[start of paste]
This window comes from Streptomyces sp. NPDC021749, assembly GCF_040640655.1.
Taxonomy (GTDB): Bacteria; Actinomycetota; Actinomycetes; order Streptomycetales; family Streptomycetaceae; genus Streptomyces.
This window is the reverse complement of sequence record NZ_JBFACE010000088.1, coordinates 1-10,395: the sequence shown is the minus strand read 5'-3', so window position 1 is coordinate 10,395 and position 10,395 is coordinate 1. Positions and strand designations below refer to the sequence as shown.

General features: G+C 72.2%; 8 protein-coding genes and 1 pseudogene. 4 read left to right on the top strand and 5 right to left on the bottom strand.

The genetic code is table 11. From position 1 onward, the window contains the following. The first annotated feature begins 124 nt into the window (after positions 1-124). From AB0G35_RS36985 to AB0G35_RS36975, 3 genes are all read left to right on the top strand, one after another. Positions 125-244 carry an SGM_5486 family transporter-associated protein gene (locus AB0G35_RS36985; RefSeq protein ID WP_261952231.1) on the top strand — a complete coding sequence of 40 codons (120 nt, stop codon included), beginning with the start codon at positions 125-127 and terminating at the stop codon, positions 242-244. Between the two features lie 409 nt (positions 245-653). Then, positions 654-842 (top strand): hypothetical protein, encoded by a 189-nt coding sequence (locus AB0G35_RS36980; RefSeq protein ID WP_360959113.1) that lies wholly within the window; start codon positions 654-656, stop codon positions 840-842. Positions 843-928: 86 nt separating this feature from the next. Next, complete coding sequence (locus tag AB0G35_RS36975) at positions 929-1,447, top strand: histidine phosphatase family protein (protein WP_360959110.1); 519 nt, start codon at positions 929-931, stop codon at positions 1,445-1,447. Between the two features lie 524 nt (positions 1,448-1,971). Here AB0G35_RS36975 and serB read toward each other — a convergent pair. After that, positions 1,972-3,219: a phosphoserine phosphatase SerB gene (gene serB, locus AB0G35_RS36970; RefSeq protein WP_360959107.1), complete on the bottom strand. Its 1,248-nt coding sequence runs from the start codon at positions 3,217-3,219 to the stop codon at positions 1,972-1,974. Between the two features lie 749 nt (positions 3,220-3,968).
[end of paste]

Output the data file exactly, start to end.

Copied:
This window comes from Streptomyces sp. NPDC021749, assembly GCF_040640655.1.
Taxonomy (GTDB): Bacteria; Actinomycetota; Actinomycetes; order Streptomycetales; family Streptomycetaceae; genus Streptomyces.
This window is the reverse complement of sequence record NZ_JBFACE010000088.1, coordinates 1-10,395: the sequence shown is the minus strand read 5'-3', so window position 1 is coordinate 10,395 and position 10,395 is coordinate 1. Positions and strand designations below refer to the sequence as shown.

General features: G+C 72.2%; 8 protein-coding genes and 1 pseudogene. 4 read left to right on the top strand and 5 right to left on the bottom strand.

The genetic code is table 11. From position 1 onward, the window contains the following. The first annotated feature begins 124 nt into the window (after positions 1-124). From AB0G35_RS36985 to AB0G35_RS36975, 3 genes are all read left to right on the top strand, one after another. Positions 125-244 carry an SGM_5486 family transporter-associated protein gene (locus AB0G35_RS36985; RefSeq protein ID WP_261952231.1) on the top strand — a complete coding sequence of 40 codons (120 nt, stop codon included), beginning with the start codon at positions 125-127 and terminating at the stop codon, positions 242-244. Between the two features lie 409 nt (positions 245-653). Then, positions 654-842 (top strand): hypothetical protein, encoded by a 189-nt coding sequence (locus AB0G35_RS36980; RefSeq protein ID WP_360959113.1) that lies wholly within the window; start codon positions 654-656, stop codon positions 840-842. Positions 843-928: 86 nt separating this feature from the next. Next, complete coding sequence (locus tag AB0G35_RS36975) at positions 929-1,447, top strand: histidine phosphatase family protein (protein WP_360959110.1); 519 nt, start codon at positions 929-931, stop codon at positions 1,445-1,447. Between the two features lie 524 nt (positions 1,448-1,971). Here AB0G35_RS36975 and serB read toward each other — a convergent pair. After that, positions 1,972-3,219: a phosphoserine phosphatase SerB gene (gene serB, locus AB0G35_RS36970; RefSeq protein WP_360959107.1), complete on the bottom strand. Its 1,248-nt coding sequence runs from the start codon at positions 3,217-3,219 to the stop codon at positions 1,972-1,974. Between the two features lie 749 nt (positions 3,220-3,968).